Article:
As a new candidate attorney at Bowman Gilfillan in Johannesburg, Ismail is looking forward to using her LLB to broaden her horizons.

‘I have many fond memories of University but the one that stands out occurred during January 2017 when I was invited to attend the law firm, Bowmans, Selection Day. It was a tough two-day process but finally, my hard work and resilience was recognised and I was signed to one of the best law firms in South Africa. I was grateful then and I am more appreciative now that I am in an environment that recognises excellence and invests in students at such an early stage,’ said Ismail.

Also as a new candidate attorney at Bowman Gilfillan, Maharaj who achieved merit certificates in four of his legal modules, plans to specialise in labour law.

‘People I care about have not been able to reach their full potential because of unjust practices. This really ignited a passion in me to develop a holistic legal education as well as experience so that I can one day give back to the society that helped shape me. The Law School is full of dedicated and captivating lecturers that ignited a true passion within me for law and social justice which made studying Law a challenging but very rewarding,’ he said.

Being awarded the Barend van Niekerk Prize for the Best Jurisprudence student and the James Scott Wylie Trust Bursary for being a top performing third-year student at the 2018 School of Law Student Awards are some of Mazubane’s achievements; with graduating cum laude being the cherry on top.

‘I honestly gained so many experiences and opportunities through this degree. I am the first person in my family to graduate with an LLB and to complete a degree cum laude. I am currently pursuing a full thesis LLM degree and also clerking for Judge Malcolm Wallis. Furthermore, I am a graduate teaching assistant at the School of Law and a Moot Court Judge.

‘In 2020, I am signed to serve my articles of clerkship at one of the best law firms in the country and in Africa. I would have never have had these opportunities without obtaining my LLB degree. I believe that the sky is the limit in terms of what the future holds for me,’ said Mazubane.

Moodley says getting the opportunity to share what she has learned with others through tutoring has been the best part of her LLB degree journey.

‘The most life-changing experience during my LLB study was being a Constitutional Law tutor. Through this experience, I was able to challenge myself to another level personally and academically. It helped me fulfill my lifelong passion of serving others and I was able to contribute towards students’ self-development. My short-term plan is to obtain my master’s and then move on to articles at Webber Wentzel. Once I qualify as an attorney, I will be fervently working towards advocacy, particularly in International Criminal Law,’ she said.

For Darshan, who is currently a candidate attorney at Adams & Adams in Pretoria, graduating cum laude was a sign that he has a bright future.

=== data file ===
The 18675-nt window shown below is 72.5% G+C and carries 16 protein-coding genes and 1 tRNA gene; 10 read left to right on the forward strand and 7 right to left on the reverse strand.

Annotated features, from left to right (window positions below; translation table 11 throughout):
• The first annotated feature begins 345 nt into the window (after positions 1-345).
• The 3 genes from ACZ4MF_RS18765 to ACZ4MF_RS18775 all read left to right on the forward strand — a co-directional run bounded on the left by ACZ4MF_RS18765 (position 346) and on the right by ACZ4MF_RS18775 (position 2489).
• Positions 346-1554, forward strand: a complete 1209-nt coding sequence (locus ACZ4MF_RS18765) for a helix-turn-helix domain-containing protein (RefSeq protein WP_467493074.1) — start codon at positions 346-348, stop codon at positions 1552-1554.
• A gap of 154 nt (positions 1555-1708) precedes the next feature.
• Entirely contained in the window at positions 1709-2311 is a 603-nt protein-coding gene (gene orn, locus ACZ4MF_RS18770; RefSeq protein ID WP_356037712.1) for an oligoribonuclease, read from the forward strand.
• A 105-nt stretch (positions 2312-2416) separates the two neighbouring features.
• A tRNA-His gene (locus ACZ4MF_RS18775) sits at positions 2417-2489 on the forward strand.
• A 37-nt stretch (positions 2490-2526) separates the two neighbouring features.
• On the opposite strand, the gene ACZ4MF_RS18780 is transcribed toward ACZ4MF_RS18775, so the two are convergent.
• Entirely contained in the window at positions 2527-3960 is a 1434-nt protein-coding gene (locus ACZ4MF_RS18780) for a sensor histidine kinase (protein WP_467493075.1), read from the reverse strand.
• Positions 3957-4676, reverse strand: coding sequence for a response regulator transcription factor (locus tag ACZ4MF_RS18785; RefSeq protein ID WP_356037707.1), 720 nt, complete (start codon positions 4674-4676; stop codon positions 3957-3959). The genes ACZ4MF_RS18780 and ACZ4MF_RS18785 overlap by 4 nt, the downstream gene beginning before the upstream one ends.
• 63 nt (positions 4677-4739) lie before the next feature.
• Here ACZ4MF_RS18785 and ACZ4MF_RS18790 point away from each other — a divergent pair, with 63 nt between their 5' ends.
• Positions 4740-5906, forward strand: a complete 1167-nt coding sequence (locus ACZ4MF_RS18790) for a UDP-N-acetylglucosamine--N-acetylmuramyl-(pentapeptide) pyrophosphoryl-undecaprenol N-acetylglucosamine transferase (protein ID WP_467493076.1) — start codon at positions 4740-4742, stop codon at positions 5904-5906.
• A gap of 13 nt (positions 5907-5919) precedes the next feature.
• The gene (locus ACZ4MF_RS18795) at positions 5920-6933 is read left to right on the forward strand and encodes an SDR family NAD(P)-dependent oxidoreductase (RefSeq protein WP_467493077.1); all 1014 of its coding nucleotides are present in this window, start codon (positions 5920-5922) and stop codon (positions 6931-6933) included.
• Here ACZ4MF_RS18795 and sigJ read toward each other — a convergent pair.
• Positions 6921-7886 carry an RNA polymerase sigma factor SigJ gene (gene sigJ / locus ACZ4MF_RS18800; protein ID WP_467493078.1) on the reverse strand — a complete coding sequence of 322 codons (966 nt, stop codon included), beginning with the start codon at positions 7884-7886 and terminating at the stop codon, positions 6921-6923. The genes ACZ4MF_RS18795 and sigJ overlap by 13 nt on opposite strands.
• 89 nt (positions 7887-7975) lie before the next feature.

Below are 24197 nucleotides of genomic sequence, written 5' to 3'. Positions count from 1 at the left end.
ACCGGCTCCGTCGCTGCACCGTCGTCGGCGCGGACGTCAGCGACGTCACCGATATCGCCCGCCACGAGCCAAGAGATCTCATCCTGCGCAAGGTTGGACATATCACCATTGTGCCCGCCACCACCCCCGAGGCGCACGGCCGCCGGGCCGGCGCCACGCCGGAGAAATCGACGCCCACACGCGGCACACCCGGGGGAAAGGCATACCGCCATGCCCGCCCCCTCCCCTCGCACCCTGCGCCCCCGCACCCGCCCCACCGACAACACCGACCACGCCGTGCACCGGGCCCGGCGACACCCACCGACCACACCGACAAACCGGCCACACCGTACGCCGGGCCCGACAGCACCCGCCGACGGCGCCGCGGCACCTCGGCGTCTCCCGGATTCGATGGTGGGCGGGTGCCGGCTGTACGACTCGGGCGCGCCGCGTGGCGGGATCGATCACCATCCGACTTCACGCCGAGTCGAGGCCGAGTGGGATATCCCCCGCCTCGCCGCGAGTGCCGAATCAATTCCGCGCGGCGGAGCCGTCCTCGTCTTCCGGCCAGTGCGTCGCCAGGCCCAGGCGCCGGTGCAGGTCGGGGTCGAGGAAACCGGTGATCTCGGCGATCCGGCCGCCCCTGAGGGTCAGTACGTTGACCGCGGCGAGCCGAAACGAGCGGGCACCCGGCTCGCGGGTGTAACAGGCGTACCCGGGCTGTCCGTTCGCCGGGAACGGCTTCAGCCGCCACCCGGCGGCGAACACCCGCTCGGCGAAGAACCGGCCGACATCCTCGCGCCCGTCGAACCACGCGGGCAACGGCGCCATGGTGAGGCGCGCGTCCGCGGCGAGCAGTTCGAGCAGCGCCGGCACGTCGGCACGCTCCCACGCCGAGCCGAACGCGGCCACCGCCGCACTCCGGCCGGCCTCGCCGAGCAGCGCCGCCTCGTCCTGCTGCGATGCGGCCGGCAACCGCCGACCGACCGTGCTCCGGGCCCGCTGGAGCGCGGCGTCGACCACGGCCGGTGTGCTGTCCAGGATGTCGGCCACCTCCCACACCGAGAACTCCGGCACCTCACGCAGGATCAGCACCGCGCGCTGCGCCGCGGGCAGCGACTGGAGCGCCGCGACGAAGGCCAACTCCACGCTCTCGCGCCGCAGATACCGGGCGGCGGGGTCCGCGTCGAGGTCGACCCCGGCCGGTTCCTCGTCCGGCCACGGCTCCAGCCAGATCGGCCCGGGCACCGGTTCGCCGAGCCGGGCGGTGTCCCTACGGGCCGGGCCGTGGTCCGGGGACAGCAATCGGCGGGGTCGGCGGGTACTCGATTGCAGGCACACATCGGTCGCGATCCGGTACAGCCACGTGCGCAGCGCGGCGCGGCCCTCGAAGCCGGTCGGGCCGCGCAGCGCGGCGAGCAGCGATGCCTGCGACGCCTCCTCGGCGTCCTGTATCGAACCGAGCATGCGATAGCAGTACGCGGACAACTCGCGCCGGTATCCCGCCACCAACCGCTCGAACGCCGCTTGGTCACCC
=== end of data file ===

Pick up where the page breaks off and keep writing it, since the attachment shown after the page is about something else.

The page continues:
‘I had an amazing experience studying at UKZN as I met many incredible people. My family is extremely proud of my achievements. I haven’t told them, but they were the driving force behind my successes and I am eternally grateful to them for that. My mother deserves a special mention for all the sacrifices she has made for me throughout my life.’

Naidoo said competing and advancing to the second round of the Ellie Newman Moot Competition, serving as a Constitutional Law Tutor, receiving seven out of eight Dean’s Commendations during his four years and now graduating cum laude are achievements that have made his academic journey memorable.

For Nene, an LLB degree has opened up a world of endless opportunities as his short-term plans include finishing his Practical Vocational Training, writing, as well as taking conveyancing exams to be admitted as a Legal Practitioner and conveyancer.

‘My long-term plans are to practice Law as a conveyancer and commercial law specialist and obviously to grow and develop my career but for now, I am still searching for articles,’ he said.

Pillay is a top achiever, something she has always been as she was the DUX student in her matric year, received Dean’s commendations for five out of eight semesters during her university studies as well as a merit pass twice in her final-year of study.

‘My experience at UKZN has exceeded all expectations. The educative exposure to the different areas of law that I received was incredible, and I could not have asked for better lecturers. I recently became a Candidate Attorney at Legal Aid South Africa and will be doing my articles of clerkship with them,’ she said.

For Ramothar her belief in always working hard to do well has not only resulted in her graduating cum laude but also successfully juggling working part-time and studying.

‘Whilst studying, I also worked part-time as a photographer, ground staff member and cashier. The constant factor throughout my studies and work has been the support I received from my family and best friend. I plan on being an attorney, specifically working in the corporate field. The qualification has already assisted me in achieving this goal as it established the basis for me to begin working as a Candidate Attorney at Cliffe Dekker Hofmeyr Inc,’ said Ramothar.